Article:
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by Corey Rosen Schwartz

So, you have your list of 30 or more ideas. Now what?

dontstop

First of all, DON’T STOP. Your mind is fertile right now. This is when most of my ideas come… the week after PiBoIdMo.

The pressure is off, but the brain is still in idea-generating mode.

Take advantage of it. Keep your list in a handy place and add, add, add.

whatpops

Check your list twice. Then check last year’s list. And the one from 2011. What pops? While some ideas may seem too overdone or too dull, there are likely to be two or three that jump out at you.

Tuxedo-saurus: too fancy
Hip-Hop-a-Saurus: too dancy
Ho-Hum-a-Saurus: a bore
Sashay-a-Saurus: too prancy
Piggy-Bank–a-saurus: too finance-y
Snooze-a-saurus: a snore
Poker-a-saurus: too chancy
Trig-a-saurus: too advance-y
Slobberdon: yes, score!!!

weighyourops

Look at your best options. Do some research. Have they been done before?

Explore. Check Amazon to see what competing titles are out there.

One year I had Panda-monium on my list. Done. Another, I had Dino-snores. Also done. Better to find this out BEFORE you begin.

This brings me to my final point…

shoptillyoudrop

Once you’ve got a solid manuscript, shop it to editors and/or agents.

Tyrannosaurus Wrecks was one of my favorite ideas from 2011. I wrote a draft, but wasn’t happy with it and put it aside. Turns out, I was too slow. Someone has now beat me to it!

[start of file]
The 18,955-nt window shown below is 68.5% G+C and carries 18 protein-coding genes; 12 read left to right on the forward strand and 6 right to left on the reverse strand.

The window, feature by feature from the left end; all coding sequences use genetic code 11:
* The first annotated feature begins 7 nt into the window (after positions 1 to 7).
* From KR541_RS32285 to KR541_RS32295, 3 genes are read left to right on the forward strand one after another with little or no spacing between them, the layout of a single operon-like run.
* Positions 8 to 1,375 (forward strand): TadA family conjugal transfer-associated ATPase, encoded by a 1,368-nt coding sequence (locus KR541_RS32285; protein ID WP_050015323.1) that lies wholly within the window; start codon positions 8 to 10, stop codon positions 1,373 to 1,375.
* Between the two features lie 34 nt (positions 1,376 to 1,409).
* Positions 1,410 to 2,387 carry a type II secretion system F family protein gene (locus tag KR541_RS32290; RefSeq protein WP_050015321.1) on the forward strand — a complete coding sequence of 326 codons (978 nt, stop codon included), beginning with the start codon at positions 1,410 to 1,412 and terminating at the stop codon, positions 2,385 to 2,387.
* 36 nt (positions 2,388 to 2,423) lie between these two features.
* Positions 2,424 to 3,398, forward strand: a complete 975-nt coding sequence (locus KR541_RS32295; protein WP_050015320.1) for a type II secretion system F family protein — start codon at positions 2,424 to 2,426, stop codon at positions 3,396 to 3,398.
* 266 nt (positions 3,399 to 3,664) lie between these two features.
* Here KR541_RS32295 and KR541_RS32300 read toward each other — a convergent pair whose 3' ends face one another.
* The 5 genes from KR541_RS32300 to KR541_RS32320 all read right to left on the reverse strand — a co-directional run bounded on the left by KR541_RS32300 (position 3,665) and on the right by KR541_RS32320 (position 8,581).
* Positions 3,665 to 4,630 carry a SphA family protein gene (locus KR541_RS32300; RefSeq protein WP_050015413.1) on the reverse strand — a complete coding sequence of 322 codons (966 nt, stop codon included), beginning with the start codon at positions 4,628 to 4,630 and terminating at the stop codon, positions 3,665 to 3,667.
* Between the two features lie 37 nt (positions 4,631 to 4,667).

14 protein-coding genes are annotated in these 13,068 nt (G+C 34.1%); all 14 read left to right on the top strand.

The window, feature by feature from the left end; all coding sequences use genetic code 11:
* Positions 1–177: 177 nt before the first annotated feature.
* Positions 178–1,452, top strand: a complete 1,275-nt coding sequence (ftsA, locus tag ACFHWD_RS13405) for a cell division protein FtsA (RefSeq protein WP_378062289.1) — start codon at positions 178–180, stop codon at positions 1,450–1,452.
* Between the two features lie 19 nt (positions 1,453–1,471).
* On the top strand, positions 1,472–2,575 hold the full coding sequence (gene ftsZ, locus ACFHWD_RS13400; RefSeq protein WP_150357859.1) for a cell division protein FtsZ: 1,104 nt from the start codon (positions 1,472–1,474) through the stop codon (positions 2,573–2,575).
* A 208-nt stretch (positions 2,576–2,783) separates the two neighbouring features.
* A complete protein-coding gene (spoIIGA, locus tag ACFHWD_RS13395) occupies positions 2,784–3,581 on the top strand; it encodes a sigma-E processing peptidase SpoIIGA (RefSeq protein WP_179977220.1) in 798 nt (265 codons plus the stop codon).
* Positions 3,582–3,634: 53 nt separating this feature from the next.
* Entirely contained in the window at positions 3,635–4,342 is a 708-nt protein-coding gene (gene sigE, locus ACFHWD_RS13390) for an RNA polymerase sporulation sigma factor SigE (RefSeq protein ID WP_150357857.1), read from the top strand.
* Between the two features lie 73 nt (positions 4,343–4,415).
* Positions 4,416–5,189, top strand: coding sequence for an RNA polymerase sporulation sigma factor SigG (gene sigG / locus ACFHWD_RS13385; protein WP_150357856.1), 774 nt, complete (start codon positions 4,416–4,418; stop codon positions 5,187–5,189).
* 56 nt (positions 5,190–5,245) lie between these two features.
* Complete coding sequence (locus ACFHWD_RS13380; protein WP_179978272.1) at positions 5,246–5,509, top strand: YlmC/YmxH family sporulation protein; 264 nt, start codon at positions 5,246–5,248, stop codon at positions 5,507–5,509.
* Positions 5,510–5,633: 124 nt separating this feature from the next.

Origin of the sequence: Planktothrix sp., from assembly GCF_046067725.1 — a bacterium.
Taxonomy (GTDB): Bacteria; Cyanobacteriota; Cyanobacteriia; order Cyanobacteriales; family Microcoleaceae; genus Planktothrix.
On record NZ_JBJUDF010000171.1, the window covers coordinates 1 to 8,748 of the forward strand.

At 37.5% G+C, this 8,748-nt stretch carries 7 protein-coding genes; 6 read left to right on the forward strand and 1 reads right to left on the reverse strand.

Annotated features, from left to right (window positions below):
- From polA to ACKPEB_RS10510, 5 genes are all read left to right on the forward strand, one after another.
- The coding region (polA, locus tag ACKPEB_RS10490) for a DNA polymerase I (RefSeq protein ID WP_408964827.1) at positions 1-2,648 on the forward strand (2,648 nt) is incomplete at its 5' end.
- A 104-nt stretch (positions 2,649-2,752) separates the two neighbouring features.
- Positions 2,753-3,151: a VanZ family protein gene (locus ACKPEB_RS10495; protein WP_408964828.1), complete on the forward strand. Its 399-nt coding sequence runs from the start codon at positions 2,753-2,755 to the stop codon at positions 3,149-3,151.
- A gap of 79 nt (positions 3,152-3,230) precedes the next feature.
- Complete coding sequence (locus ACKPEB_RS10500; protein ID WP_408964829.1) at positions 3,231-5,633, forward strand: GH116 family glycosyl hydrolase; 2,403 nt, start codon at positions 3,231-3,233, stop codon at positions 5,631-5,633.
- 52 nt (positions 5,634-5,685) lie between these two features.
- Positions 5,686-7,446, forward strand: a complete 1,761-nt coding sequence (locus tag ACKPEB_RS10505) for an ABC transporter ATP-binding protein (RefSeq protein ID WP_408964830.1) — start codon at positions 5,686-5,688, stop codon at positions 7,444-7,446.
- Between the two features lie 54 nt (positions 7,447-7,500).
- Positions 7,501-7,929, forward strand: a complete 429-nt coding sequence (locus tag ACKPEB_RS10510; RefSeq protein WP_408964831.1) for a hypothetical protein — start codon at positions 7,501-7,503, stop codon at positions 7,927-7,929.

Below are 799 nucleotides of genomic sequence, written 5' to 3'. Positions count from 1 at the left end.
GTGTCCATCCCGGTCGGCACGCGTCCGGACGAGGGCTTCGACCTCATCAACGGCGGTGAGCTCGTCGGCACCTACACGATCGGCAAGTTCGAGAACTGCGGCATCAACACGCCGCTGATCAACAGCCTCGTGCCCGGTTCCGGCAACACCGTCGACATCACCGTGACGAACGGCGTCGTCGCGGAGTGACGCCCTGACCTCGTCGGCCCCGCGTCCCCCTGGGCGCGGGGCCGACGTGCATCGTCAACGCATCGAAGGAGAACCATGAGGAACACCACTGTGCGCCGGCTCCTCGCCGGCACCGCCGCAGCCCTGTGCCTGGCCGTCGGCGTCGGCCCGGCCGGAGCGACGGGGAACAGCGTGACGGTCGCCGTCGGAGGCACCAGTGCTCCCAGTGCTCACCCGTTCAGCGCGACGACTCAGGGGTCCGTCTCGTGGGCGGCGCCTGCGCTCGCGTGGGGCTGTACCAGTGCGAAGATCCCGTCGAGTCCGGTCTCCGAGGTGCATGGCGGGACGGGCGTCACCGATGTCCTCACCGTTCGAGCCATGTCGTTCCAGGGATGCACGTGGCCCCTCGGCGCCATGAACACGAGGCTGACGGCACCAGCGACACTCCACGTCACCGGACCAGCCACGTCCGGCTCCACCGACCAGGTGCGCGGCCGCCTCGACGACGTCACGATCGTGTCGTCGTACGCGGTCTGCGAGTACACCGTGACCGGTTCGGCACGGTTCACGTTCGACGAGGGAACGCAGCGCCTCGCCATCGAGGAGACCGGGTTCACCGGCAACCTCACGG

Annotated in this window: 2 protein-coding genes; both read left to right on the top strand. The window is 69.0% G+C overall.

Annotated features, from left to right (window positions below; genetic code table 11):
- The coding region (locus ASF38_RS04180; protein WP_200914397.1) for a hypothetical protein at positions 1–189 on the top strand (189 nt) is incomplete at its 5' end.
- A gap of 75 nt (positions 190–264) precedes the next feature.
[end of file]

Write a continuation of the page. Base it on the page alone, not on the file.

So, if you have a winning idea, get rocking.

guestbio

coreyCorey Rosen Schwartz is the author of THE THREE NINJA PIGS and the upcoming GOLDI ROCKS AND THE THREE
BEARS. Her singing is extremely pitchy, but she does hold Family Idol and X Factor events in her living room.

prizeinfo

Corey will give away a signed copy of GOLDI ROCKS & THE THREE BEARS (as soon as it releases on Feb 6th).

goldi cover

This prize will be awarded at the conclusion of Post-PiBoIdMo. You are eligible for this prize if:

  1. You have registered for PiBoIdMo.
  2. You have commented ONCE ONLY on today’s post.
  3. You have completed the PiBoIdMo challenge. (You will have to sign the PiBoIdMo Pledge at the end of the event.)

Good luck, everyone!

I don’t write, illustrate, publish, or edit picture books. I don’t work in a bookshop or belong to a school library marketing team. So what do I do then? I read. I read. I READ.

I read thousands of picture books every year. I’m always searching for the next best picture book. When I find *that* picture book, I feel compelled to promote it during my annual road trip, purchase copies for strangers, blog and tweet about it, feature it on a #kidlit sticker, and encourage every child who enters my school library to add it to their to-read list.